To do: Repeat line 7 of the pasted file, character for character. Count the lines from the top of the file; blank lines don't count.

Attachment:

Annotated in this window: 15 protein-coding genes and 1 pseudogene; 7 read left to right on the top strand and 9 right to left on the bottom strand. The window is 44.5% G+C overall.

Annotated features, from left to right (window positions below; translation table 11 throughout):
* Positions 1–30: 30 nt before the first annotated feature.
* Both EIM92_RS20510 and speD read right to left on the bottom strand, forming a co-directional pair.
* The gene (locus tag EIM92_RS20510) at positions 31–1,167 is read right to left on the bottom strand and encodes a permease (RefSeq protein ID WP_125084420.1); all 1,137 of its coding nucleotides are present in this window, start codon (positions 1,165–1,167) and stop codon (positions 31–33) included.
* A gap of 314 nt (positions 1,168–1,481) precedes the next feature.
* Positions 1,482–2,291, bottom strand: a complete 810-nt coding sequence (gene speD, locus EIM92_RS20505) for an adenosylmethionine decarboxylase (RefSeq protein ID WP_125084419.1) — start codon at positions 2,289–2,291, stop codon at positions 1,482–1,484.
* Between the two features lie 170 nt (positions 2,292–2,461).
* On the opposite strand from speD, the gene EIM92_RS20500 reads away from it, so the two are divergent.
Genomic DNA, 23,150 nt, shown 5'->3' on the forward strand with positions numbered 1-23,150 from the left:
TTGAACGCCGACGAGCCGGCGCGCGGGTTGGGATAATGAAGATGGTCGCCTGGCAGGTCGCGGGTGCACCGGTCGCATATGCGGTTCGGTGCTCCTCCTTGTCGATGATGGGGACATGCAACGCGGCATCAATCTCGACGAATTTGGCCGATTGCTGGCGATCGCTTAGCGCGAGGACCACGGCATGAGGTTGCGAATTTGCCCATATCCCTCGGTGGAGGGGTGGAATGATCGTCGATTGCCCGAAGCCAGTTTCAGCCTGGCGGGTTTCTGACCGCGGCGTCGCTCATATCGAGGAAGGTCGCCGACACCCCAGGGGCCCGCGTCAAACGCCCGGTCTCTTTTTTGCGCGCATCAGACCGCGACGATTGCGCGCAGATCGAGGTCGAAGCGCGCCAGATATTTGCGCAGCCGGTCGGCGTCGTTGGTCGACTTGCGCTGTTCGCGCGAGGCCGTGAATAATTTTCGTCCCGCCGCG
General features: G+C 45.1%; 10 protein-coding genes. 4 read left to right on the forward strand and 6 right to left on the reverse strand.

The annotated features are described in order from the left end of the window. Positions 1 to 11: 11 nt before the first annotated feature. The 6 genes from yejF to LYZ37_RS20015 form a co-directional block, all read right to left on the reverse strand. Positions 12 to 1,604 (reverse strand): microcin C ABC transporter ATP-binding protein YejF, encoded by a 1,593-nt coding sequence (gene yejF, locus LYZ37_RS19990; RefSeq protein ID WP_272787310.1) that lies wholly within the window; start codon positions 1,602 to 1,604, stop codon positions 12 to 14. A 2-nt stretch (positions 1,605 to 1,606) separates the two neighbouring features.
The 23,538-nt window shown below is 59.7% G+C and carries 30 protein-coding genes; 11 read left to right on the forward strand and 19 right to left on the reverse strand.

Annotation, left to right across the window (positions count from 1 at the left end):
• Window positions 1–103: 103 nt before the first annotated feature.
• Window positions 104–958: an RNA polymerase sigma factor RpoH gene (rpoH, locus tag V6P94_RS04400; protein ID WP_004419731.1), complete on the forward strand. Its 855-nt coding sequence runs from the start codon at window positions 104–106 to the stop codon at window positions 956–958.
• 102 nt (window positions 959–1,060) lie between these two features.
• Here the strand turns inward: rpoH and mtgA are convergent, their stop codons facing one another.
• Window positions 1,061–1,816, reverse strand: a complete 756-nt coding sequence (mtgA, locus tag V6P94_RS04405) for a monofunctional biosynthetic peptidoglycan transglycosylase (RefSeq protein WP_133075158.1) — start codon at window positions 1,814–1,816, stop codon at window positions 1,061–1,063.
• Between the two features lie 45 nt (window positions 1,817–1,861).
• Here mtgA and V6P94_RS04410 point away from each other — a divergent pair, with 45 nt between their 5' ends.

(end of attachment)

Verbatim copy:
* Positions 1,482–2,291, bottom strand: a complete 810-nt coding sequence (gene speD, locus EIM92_RS20505) for an adenosylmethionine decarboxylase (RefSeq protein ID WP_125084419.1) — start codon at positions 2,289–2,291, stop codon at positions 1,482–1,484.